Affordable Care Act
The most frequently asked tax questions related to Affordable Care Act
For Tax Payers
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To help those of modest means pay premiums for coverage obtained from a government exchange (Marketplace), there’s a premium tax credit . Eligibility for this advanceable, refundable tax credit depends on your household income and other factors.
The credit continues to be available even though the individual mandate ends after 2018.
The maximum out of pocket cap for 2017 will increase to $7,150 for an individual and $14,300 for a family policy.
The maximum out of pocket cap for 2015 will increase to $6,600 for an individual and $13,200 for a family policy.
The 2014 maximum out of pocket cap was $6,350 for an individual and $12,700 for a family policy.
The penalty will be reported on your 2016 tax return.
In 2015, the penalty for not having health care coverage is the higher of 2 percent of your income or $325 per adult and $162.50 per child with a maximum penalty per family of $975.
The penalty will be reported on your 2015 tax return.
The penalty for not having health care coverage in 2014 was the higher of 1 percent of your income or $95 per adult and $47.50 per child with a maximum penalty per family of $285.
The health care reform legislation added a number of new taxes and made various other revenue increasing changes to the IRS Code to help finance health care reform.
Medical care itemized deduction threshold (Sec. 213): Threshold for the itemized deduction for unreimbursed medical expenses is increased from 7.5% of adjusted gross income (AGI) to 10% of AGI for regular income tax purposes. (Effective 2013 generally, 2017 for certain taxpayers.)
Medicare tax on investment income (Sec. 1411): Imposes a tax on individuals equal to 3.8% of the lesser of the individual's net investment income for the year or the amount the individual's modified AGI exceeds a threshold amount. (Effective 2013.)
Additional hospital insurance tax on high-income taxpayers (Sec. 3101): Employee portion of the Medicare hospital insurance tax part of FICA is increased by 0.9% on wages that exceed a threshold amount. (Effective 2013.)
Health flexible spending arrangements (FSAs) (Sec. 125(i)): Maximum amount available for reimbursement of incurred medical expenses under a health FSA for a plan year (or other 12-month coverage period) must not exceed $2,500. (Effective 2013.)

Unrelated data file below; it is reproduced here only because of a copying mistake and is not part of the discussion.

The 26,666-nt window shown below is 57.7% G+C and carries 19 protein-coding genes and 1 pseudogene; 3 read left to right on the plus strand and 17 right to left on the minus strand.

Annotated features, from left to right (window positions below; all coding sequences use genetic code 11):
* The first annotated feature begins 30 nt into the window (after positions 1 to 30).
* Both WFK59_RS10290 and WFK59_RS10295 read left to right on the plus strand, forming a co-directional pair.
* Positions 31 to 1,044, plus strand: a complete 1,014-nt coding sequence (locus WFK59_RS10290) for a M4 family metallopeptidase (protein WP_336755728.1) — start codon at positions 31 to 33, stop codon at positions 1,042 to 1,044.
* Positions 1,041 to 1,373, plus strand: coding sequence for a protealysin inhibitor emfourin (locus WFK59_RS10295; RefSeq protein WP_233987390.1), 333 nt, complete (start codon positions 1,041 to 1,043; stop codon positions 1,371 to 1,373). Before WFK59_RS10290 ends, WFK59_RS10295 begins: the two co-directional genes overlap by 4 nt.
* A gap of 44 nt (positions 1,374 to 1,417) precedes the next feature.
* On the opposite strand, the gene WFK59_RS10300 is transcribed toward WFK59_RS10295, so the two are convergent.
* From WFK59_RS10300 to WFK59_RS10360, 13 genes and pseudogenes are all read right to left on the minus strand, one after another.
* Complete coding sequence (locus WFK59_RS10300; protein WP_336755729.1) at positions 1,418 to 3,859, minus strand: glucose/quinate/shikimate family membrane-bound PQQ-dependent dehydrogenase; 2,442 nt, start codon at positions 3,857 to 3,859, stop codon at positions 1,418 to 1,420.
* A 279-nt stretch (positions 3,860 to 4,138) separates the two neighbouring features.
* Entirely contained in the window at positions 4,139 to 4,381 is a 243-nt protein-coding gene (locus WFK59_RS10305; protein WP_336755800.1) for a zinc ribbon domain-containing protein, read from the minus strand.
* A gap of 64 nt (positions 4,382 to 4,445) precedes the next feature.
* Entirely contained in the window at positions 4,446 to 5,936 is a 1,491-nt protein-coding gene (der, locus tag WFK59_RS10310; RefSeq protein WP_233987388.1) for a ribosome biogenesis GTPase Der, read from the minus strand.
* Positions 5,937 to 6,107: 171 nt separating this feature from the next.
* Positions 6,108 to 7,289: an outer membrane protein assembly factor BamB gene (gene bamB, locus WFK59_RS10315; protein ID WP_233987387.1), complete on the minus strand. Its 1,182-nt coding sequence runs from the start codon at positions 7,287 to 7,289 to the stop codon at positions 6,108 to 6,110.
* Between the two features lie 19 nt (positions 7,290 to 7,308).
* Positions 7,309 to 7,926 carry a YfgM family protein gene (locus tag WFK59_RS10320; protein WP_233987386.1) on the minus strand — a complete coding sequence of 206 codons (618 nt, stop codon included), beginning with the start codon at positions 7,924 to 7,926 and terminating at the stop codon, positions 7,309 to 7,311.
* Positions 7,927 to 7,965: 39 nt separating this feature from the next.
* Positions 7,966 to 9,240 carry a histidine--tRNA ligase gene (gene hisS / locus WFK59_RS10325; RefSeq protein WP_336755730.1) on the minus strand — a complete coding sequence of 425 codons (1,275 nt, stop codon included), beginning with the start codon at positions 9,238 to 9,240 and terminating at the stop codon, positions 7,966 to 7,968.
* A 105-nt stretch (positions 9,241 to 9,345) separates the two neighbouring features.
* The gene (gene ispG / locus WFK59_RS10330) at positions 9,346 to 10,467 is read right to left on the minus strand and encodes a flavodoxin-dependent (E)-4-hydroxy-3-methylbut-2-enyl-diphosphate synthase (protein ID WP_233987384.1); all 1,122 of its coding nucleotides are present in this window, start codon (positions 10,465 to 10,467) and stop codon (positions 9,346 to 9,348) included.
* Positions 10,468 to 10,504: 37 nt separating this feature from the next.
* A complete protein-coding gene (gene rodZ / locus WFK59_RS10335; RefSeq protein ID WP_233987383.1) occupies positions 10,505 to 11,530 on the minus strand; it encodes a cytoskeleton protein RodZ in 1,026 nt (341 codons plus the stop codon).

Excise tax on medical device manufacturers (Sec. 4191): Tax equal to 2.3% of the sale price is imposed on the sale of any taxable medical device by the manufacturer, producer, or importer of the device. (Effective 2013.)
Premium-assistance credit (Sec. 36B): Refundable tax credits that eligible taxpayers can use to help cover the cost of health insurance premiums for individuals and families who purchase health insurance through a state health benefit exchange. (Effective 2014.)
Employer Penalty (Sec. 4980H): An "applicable large employer" that does not offer coverage for all its full-time employees, offers minimum essential coverage that is unaffordable, or offers minimum essential coverage that consists of a plan under which the plan's share of the total allowed cost of benefits is less than 60%, is required to pay a penalty if any full-time employee is certified to the employer as having purchased health insurance through a state exchange with respect to which a tax credit or cost-sharing reduction is allowed or paid to the employee. (Effective 2014.)
Reporting requirements (Sec. 6055): Requires insurers (including employers who self-insure) that provide minimum essential coverage to any individual during a calendar year to report certain health insurance coverage information to both the covered individual and to the IRS. (Effective 2014.)
Cafeteria plans (Sec. 125): A qualified health plan offered through a health insurance exchange is a qualified benefit under a cafeteria plan of a qualified employer. (Effective 2014.)